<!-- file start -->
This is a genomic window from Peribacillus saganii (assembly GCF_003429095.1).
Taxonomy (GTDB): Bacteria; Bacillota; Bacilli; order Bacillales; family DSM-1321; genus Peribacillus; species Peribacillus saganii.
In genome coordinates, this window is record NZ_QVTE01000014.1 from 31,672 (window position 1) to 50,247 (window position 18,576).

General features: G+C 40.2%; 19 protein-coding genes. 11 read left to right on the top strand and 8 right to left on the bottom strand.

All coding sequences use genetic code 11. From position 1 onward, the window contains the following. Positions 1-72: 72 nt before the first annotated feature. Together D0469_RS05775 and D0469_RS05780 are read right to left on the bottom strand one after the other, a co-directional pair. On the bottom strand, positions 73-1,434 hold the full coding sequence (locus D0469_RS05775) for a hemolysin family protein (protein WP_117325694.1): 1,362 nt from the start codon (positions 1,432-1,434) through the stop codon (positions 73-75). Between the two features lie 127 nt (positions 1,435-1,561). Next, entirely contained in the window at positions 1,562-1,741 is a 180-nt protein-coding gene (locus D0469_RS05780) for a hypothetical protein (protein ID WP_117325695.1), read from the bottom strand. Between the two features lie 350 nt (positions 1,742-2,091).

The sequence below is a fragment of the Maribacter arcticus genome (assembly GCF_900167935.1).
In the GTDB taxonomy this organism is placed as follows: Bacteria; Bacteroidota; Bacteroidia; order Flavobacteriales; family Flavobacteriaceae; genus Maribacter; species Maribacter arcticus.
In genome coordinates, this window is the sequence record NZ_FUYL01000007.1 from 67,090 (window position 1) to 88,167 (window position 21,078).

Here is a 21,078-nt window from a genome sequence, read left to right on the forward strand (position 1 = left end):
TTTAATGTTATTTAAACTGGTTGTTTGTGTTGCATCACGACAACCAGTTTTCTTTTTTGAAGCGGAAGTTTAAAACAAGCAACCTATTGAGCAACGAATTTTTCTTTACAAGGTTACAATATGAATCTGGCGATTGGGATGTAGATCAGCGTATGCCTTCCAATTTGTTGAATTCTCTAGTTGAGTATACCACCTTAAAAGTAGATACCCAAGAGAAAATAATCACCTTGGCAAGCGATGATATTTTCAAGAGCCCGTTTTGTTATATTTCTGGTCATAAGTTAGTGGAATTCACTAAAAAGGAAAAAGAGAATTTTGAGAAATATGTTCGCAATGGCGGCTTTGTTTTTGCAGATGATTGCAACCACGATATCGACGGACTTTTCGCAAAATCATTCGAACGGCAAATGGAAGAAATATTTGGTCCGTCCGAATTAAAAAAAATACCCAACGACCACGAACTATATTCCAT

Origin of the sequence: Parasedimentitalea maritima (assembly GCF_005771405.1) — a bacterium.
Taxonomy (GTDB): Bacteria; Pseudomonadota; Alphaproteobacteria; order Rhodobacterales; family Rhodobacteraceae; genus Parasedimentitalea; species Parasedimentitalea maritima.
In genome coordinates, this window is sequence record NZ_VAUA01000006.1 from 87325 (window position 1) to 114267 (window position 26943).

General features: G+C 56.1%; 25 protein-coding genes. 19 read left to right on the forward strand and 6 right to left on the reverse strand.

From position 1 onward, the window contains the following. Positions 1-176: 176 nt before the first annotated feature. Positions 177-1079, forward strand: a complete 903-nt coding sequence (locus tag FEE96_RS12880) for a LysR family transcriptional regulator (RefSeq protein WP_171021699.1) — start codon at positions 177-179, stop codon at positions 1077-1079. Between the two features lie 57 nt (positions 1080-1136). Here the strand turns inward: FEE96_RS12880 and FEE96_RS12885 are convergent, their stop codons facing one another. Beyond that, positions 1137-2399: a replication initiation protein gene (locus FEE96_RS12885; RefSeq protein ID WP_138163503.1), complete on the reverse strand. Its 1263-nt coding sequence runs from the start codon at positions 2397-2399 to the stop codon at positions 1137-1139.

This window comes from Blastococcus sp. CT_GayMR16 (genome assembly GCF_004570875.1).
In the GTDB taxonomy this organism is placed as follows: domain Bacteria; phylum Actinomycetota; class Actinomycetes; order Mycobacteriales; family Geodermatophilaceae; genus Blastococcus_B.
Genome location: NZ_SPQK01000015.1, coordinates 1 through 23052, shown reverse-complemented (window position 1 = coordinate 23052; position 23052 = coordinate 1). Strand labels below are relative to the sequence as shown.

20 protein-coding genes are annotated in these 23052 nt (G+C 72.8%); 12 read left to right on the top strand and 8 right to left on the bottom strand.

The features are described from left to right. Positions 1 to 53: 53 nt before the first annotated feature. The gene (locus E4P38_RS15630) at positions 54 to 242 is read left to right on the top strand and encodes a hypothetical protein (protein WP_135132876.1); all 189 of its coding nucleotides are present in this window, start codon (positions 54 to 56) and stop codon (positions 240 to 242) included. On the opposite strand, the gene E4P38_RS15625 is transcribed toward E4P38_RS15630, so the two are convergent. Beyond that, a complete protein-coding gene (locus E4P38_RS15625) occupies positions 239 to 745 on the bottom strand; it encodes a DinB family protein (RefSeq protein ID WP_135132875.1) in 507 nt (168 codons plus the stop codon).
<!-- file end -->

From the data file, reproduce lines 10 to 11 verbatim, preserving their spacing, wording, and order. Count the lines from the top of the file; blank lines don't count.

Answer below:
TTTAATGTTATTTAAACTGGTTGTTTGTGTTGCATCACGACAACCAGTTTTCTTTTTTGAAGCGGAAGTTTAAAACAAGCAACCTATTGAGCAACGAATTTTTCTTTACAAGGTTACAATATGAATCTGGCGATTGGGATGTAGATCAGCGTATGCCTTCCAATTTGTTGAATTCTCTAGTTGAGTATACCACCTTAAAAGTAGATACCCAAGAGAAAATAATCACCTTGGCAAGCGATGATATTTTCAAGAGCCCGTTTTGTTATATTTCTGGTCATAAGTTAGTGGAATTCACTAAAAAGGAAAAAGAGAATTTTGAGAAATATGTTCGCAATGGCGGCTTTGTTTTTGCAGATGATTGCAACCACGATATCGACGGACTTTTCGCAAAATCATTCGAACGGCAAATGGAAGAAATATTTGGTCCGTCCGAATTAAAAAAAATACCCAACGACCACGAACTATATTCCAT

Origin of the sequence: Parasedimentitalea maritima (assembly GCF_005771405.1) — a bacterium.